Jazz musical ‘Oo-Bla-Dee’ never really finds its groove

OO-bla-Dee review

PHOTO BY T. CHARLES ERICKSON

From left, Stacey Sargeant, Marva Hicks, Allison Semmes, Stanley Wayne Mathis and Monica J. Palmer in “Oo-Bla-Dee,” at Two River Theater in Red Bank.

“Oo-Bla-Dee,” a musical now playing at the Two River Theater in Red Bank, has some intriguing elements but lacks a compelling central story to tie it all together. And so it never really coheres into something that’s fully engaging.

The main question is if bright-eyed young saxophone player Gin Del Sol (Allison Semmes) will earn her place among the hardened veterans in the all-female, African-American jazz band she has just joined. The climactic scene is in Chicago, where they have traveled (from St. Louis) in a cramped car, in order to secure a much-desired recording contract.

But that’s not much of a story, especially since it’s obvious from the beginning that Del Sol brings to the band a vitality and a spark that they need. They’re really lucky to have her, even though they don’t immediately recognize that.

And so playwright Regina Taylor (who also wrote the lyrics to the original songs, which feature music by Diedre L. Murray) fills the musical with other stuff.

We get a glimpse of the racism these musicians routinely experience (the play is set in 1946), though it’s offstage and told to us, rather than shown. There’s a gospel interlude, and an extended digression that has to do with the Bette Davis’ movie, “Now, Voyager.”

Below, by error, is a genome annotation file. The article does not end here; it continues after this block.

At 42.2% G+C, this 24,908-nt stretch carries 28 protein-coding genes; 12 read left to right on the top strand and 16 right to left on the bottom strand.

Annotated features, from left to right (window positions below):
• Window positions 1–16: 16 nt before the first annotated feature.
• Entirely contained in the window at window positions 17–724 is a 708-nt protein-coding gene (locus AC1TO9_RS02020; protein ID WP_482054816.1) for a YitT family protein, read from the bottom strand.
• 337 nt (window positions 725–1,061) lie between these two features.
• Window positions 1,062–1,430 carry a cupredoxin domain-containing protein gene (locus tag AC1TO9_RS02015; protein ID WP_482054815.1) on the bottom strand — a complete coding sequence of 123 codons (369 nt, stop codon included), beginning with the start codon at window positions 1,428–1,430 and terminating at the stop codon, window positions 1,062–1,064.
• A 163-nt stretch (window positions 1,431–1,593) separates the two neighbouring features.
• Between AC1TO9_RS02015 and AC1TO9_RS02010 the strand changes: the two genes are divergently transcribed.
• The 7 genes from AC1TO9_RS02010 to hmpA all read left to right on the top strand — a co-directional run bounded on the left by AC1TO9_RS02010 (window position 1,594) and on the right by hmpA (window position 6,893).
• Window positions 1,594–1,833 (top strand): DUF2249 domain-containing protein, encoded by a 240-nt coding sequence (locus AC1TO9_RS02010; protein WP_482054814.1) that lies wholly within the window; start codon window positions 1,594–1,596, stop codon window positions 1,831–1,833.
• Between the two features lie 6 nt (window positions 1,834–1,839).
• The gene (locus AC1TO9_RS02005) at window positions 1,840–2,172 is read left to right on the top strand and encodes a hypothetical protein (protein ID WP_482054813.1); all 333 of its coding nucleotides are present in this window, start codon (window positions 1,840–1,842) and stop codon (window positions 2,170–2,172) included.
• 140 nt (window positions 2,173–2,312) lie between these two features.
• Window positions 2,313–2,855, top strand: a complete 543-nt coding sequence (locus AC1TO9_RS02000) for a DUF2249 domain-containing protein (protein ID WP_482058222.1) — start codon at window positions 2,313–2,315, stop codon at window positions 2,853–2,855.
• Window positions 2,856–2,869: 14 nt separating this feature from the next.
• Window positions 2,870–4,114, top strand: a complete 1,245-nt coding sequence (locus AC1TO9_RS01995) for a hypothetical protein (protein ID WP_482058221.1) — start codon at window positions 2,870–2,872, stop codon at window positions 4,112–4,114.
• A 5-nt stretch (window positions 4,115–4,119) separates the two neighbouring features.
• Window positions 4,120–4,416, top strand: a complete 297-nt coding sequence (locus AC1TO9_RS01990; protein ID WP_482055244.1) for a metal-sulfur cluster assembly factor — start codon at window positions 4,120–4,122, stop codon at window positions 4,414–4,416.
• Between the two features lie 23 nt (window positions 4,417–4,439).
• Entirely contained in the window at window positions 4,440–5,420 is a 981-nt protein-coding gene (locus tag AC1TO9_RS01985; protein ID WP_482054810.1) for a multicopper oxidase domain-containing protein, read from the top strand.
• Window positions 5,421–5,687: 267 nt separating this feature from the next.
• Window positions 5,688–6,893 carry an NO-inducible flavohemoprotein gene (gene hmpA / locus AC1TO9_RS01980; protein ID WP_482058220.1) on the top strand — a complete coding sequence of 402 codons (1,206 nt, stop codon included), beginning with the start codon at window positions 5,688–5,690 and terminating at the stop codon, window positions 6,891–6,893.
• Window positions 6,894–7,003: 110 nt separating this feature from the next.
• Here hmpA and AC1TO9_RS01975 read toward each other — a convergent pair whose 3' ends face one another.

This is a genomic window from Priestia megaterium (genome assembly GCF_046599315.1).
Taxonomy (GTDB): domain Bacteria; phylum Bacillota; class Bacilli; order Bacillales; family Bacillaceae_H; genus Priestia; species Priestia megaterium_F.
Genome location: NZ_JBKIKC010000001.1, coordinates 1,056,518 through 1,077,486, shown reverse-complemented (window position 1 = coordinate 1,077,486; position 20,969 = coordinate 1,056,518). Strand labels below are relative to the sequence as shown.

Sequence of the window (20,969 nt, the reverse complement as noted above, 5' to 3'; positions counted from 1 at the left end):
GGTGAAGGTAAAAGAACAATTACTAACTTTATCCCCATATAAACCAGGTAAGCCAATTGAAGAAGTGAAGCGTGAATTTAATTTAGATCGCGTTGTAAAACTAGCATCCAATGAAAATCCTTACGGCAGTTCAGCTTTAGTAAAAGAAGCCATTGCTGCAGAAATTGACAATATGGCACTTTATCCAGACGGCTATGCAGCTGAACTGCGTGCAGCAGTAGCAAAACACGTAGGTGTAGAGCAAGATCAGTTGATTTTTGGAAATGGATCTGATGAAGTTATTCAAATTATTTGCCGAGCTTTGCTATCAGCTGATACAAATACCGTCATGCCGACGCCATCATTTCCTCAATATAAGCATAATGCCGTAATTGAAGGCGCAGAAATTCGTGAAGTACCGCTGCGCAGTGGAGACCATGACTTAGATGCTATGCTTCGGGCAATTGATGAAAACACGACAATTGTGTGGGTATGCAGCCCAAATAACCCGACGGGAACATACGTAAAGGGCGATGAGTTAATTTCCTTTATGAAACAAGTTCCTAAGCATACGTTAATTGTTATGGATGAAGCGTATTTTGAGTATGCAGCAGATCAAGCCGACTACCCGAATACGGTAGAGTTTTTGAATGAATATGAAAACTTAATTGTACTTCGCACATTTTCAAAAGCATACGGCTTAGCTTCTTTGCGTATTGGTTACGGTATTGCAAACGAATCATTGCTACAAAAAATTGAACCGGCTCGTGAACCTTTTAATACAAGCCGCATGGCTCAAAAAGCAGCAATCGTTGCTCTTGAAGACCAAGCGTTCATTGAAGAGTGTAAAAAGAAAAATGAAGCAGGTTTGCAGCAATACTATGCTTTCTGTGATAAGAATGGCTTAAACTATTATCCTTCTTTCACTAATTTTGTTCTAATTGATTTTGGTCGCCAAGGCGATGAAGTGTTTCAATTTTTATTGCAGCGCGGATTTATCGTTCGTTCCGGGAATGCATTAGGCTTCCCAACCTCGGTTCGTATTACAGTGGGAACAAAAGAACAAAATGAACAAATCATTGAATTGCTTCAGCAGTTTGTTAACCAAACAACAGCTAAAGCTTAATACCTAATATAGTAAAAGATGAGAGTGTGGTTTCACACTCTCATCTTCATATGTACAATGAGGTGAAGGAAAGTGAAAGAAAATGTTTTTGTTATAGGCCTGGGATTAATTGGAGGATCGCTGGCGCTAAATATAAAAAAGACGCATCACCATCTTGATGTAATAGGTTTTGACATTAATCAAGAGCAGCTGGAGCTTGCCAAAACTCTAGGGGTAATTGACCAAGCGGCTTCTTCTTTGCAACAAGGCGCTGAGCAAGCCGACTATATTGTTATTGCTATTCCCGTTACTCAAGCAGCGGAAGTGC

Allison Semmes in “Oo-Bla-Dee.”

Amber Iman plays Luna C, a kind of one-woman Greek chorus who often seems exasperated with the characters, and Chesney Snow adds anachronistic beatbox percussion to the musical’s jazz.

Marva Hicks plays the band’s imperious, diva-like frontwoman, singer-pianist Evelyn Waters. Stacey Sargeant plays volatile, sharp-tongued drummer Lulu; Monica J. Palmer is the earthier, kinder bassist Ruby. Stanley Wayne Mathis plays the quartet’s much-derided but devoted manager (and driver), Shorty.

Two love interests for the female characters are introduced late, though one is never actually seen, and we never learn enough about the other for him to become a truly three-dimensional character.

All the other characters are portrayed quite vividly, though, with Semmes particularly good as the smart, spirited Del Sol.

The music we hear is played not by the actors, but by a small band on the higher of the set’s two levels (George Caldwell, piano; Corinthia Cromwell, saxophone; Mimi Bones, bass; and Eli Fountain, percussion). In one of director Ruben Santiago-Hudson’s best touches, the actors don’t really pretend to be playing, but move gracefully, almost like dancers, as the musicians expertly handle the actual music.

We feel like we’re seeing the music, in addition to hearing it. It’s a very clever way to get around the potential problem of the actors not actually playing the music that is so central to Taylor’s story.

“Oo-Bla-Dee” will be at Two River Theater in Red Bank through June 30; visit tworivertheater.org.

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